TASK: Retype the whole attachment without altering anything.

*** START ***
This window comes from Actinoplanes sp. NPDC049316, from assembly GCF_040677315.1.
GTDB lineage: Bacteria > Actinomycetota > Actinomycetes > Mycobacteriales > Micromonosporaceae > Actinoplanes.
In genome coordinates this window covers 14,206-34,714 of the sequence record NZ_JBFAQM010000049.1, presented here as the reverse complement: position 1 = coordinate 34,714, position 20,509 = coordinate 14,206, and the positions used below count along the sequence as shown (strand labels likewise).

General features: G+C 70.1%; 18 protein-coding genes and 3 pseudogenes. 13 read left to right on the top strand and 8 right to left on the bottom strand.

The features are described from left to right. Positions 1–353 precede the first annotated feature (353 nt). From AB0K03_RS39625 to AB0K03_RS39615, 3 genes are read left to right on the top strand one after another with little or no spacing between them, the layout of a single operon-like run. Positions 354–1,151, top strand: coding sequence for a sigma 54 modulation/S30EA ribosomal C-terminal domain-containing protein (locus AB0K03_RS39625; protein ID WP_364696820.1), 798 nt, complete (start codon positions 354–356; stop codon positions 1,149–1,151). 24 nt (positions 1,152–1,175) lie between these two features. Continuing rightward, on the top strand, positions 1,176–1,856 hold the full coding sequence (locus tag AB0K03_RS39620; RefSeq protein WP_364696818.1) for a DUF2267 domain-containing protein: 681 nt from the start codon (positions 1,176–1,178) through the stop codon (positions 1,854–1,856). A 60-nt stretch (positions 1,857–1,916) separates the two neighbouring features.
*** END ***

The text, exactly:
This window comes from Actinoplanes sp. NPDC049316, from assembly GCF_040677315.1.
GTDB lineage: Bacteria > Actinomycetota > Actinomycetes > Mycobacteriales > Micromonosporaceae > Actinoplanes.
In genome coordinates this window covers 14,206-34,714 of the sequence record NZ_JBFAQM010000049.1, presented here as the reverse complement: position 1 = coordinate 34,714, position 20,509 = coordinate 14,206, and the positions used below count along the sequence as shown (strand labels likewise).

General features: G+C 70.1%; 18 protein-coding genes and 3 pseudogenes. 13 read left to right on the top strand and 8 right to left on the bottom strand.

The features are described from left to right. Positions 1–353 precede the first annotated feature (353 nt). From AB0K03_RS39625 to AB0K03_RS39615, 3 genes are read left to right on the top strand one after another with little or no spacing between them, the layout of a single operon-like run. Positions 354–1,151, top strand: coding sequence for a sigma 54 modulation/S30EA ribosomal C-terminal domain-containing protein (locus AB0K03_RS39625; protein ID WP_364696820.1), 798 nt, complete (start codon positions 354–356; stop codon positions 1,149–1,151). 24 nt (positions 1,152–1,175) lie between these two features. Continuing rightward, on the top strand, positions 1,176–1,856 hold the full coding sequence (locus tag AB0K03_RS39620; RefSeq protein WP_364696818.1) for a DUF2267 domain-containing protein: 681 nt from the start codon (positions 1,176–1,178) through the stop codon (positions 1,854–1,856). A 60-nt stretch (positions 1,857–1,916) separates the two neighbouring features.